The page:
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Are currently available T-cell tests reliable?

Virus T cells

Funded by the National SciLifeLab-KAW COVID-19 Research Program, SciLifeLab researchers from Uppsala University, KTH and Karolinska Institutet have, under the umbrella of the COMMUNITY study, investigated if existing T-cell tests can be used to accurately determine if people have previously been infected with SARS-CoV-2.

“We’ve seen that companies sell tests for the purpose of measuring T cell immunity against COVID-19. It’s not common for T-cell tests to be used in clinical diagnostics, but they are useful for research purposes. Thus, we decided to see if the data from the COMMUNITY study, where we have measured antibodies in a large longitudinal cohort study since the start of the COVID-19 pandemic, and also performed T cell studies in sub groups , could give us information about how well these tests perform at an individual level,” says Sara Mangsbo (SciLifeLab/Uppsala University), in a press release from Uppsala University.

There is a risk of false-positive results

In the study, published in the scientific journal PLOS ONE, the researchers analyzed the T-cell response to various peptide compositions. The results showed that commercial peptide pools produced divergent results, meaning there is a risk of false-positive results using these broad peptide pools. This could be explained by the fact that peptides could activate memory T-cells originating from common colds, which are endemic corona viruses, but distinct from SARS-CoV-2.

When avoiding peptides that could potentially lead to these cross-reactive responses, the researchers found that the specificity of the test increased, and the occurrence of false-positive responses decreased. Simultaneously, however, the sensitivity of the test (the ability to detect true positive responses) declined.

“The correlation we found between disease and a measurable T-cell memory response in blood isn’t entirely unexpected; but important to establish, since the use of T-cell tests has been a matter of public discussion for numerous reasons.”

“Here, we used samples from the COMMUNITY study, which enrolled participants in April and May 2020, enabling us to follow these individuals over time throughout the pandemic. Repeated blood samplings from early in the pandemic gives us confidence that the presence of antibodies, which are measured regularly, can give us information about whether the subjects have had COVID-19 or not,” Mangsbo says. “In the follow-up study, the participants with a relatively mild initial disease clearly didn’t always have measurable SARS-CoV-2 specific T-cells in blood, but a larger portion of those with a more severe disease had measurable SARS-CoV-2-specific T cells in blood and over a longer period of time. The correlation we found between disease and a measurable T-cell memory response in blood isn’t entirely unexpected; but important to establish, since the use of T-cell tests has been a matter of public discussion for numerous reasons.”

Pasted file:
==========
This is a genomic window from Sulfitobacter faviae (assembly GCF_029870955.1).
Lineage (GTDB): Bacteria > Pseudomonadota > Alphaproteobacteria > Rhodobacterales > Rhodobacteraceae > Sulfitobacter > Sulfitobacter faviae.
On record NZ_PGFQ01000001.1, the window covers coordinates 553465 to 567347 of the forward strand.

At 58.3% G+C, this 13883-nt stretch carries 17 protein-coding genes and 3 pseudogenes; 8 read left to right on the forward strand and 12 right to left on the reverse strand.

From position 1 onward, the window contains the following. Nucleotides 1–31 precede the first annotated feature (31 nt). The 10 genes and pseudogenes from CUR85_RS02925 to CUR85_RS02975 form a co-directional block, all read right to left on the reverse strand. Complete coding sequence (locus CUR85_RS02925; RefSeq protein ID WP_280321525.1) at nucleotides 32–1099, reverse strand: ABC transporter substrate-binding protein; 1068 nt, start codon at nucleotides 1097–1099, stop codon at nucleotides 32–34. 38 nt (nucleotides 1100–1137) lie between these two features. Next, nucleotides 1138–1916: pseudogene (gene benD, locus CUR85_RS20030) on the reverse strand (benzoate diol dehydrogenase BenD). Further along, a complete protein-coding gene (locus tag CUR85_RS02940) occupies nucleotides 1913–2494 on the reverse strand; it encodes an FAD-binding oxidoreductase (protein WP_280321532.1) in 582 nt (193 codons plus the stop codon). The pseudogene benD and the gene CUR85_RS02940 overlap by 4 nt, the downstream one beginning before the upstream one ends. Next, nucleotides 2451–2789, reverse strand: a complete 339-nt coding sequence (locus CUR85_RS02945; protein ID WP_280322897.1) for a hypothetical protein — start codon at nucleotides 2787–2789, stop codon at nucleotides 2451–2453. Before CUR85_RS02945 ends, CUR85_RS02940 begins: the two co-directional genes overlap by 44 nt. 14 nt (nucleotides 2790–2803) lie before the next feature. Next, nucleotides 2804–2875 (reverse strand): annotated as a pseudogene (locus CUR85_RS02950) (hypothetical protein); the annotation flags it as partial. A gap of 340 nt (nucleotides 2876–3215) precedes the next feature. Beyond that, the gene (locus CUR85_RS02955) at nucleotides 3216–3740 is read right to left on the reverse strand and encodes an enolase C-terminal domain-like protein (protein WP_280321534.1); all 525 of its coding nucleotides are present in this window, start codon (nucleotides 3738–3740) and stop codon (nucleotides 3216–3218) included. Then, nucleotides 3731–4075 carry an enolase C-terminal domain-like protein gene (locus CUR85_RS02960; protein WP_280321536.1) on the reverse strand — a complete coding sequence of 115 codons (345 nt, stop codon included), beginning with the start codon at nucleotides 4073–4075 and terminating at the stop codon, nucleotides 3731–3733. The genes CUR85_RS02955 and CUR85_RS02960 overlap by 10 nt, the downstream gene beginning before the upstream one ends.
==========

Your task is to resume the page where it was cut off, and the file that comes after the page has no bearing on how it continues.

“It’s also important to say that blood doesn’t always contain the amount of memory T cells required to enable a test to detect SARS-CoV-2-specific T cell responses. But cells residing in tissues, which aren’t measurable by means of a blood-based test, may have a part to play in how ill people get during an infection,” says Charlotte Thålin (KI/DH), principal investigator of the COMMUNITY study at Danderyd Hospital and Karolinska Institutet. “T-cell tests will continue to have an important part to play in SARS-CoV-2 research, but probably a smaller one in diagnostics and at an individual level.”

Source: SciLifeLab

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